Here’s a really must-read article out this morning from the Post, “FBI resisted opening probe into Trump’s role in Jan. 6 for more than a year.” Unless the reporting comes under serious question, and given who the reporters are I doubt that will be the case, it should be one of the canonical articles required to understand this story. And that story is how it is we only got to the present point in the investigation more than two years after the events of January 6th, 2021.
The key mystery to me is the headline. Unless my brain isn’t working this morning there’s very little in the piece to in any way back it up. FBI Director Chris Wray definitely took a hands-off approach. But the article is quite clear that the main reason for the delay came from top-level appointees at the DOJ — specifically Garland and Monaco and those working under them.
Even though I’ve been highly critical of Garland, I would be remiss if I didn’t say that you don’t have to be a low-energy fuddy-duddy to think it’s important to be methodical in deciding to investigate the defeated former president for what amounts to sedition, whether or not that’s the technical charge, especially when you’re the appointee of the man who defeated him. But of course that must be weighed against whether the defeated President did commit seditious conspiracy (regardless of the technical charge) against the United States. A key through-line in the piece was whether the investigation would go from the bottom up or the top down. In other words, whether you start prosecuting rioters on the ground and follow where the evidence takes you or whether you also investigate the planners at the top from the first. Even “resisted” doesn’t really quite capture what was happening here. It was sticking to this bottom-up strategy.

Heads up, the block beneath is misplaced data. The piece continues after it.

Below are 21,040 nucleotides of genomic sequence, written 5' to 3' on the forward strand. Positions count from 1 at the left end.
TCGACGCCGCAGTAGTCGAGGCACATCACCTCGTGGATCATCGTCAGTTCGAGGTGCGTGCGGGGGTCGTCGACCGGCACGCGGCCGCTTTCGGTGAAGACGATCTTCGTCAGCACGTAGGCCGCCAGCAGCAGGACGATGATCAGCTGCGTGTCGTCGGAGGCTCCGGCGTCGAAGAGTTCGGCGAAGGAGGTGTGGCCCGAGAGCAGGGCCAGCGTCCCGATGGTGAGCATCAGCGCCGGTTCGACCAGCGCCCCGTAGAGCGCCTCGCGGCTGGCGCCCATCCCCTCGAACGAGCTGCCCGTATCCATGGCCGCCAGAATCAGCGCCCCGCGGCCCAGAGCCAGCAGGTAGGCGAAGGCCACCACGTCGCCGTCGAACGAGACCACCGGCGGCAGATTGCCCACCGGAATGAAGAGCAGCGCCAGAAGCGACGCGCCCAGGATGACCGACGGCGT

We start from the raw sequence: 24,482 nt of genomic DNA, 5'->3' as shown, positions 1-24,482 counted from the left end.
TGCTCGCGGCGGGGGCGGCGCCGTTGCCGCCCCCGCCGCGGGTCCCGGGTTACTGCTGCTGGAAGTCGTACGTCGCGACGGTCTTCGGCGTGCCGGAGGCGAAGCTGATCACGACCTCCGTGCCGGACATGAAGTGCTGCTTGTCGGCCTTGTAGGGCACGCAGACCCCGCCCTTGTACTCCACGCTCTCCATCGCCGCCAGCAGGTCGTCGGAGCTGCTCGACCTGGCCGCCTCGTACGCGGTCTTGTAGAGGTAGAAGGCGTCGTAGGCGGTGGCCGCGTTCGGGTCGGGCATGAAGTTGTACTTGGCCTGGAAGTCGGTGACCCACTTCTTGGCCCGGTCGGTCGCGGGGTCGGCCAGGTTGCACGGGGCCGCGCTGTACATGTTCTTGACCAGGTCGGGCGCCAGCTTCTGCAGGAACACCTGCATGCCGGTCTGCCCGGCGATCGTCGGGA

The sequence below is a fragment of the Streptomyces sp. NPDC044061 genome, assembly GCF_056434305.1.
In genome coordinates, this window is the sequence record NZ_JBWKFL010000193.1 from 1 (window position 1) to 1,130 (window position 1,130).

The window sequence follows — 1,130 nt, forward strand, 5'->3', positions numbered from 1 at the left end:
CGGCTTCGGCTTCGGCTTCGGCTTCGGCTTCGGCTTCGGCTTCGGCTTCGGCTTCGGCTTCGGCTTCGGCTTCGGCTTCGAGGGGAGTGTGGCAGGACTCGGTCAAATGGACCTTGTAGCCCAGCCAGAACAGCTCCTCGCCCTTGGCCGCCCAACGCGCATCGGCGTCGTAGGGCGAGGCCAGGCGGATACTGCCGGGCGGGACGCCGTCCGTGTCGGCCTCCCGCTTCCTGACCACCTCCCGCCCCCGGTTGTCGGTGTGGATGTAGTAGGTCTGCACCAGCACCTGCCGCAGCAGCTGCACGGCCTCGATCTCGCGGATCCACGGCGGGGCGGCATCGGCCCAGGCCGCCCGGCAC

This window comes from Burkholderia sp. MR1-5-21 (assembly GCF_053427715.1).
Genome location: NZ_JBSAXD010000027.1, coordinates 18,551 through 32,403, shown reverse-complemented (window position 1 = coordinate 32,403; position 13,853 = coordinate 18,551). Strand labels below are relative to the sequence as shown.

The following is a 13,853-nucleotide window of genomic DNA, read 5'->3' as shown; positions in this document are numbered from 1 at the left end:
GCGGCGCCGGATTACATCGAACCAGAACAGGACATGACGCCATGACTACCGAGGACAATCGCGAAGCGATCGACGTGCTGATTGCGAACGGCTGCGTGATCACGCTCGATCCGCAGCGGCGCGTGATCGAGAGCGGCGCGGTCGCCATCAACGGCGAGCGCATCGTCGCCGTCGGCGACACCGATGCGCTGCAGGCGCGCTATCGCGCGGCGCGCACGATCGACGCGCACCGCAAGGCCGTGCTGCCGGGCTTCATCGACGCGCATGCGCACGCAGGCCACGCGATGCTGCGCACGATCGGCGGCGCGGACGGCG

As portrayed in the article, the bottom-up approach governed well into 2022. But eventually it became clear you just weren’t going to get to the top from there. As this realization was becoming clear, public reporting was uncovering more and more about the conspiracy at the top. Another big factor was the work of the Jan. 6 committee, which seemed to play at least some role in galvanizing a more aggressive approach.
One interesting detail is that some career Trump appointee holdovers were on the more aggressive side of this argument.
Reading my summary will likely give you the impression that the story is “Garland was too cautious,” or “Garland was too sensitive to optics and claims of politicization.” But I would really caution you to hold up on that impression until you read the article. It’s not that it’s wrong necessarily. But the article shows a lot of different and sometimes contradictory moving pieces. It’s not simple. We should also remember that an article like this often leans heavily on sources who were on the losing side of early arguments at DOJ and are now saying ‘I told you so’ as the case appears to be moving toward indictments of high level figures. That doesn’t mean they’re wrong. But these dynamics are important to recognize. Meanwhile, Garland defenders would likely say, maybe it took longer than you wanted, but we’re here now, aren’t we?
What it all amounts to is that this is a really important article to read.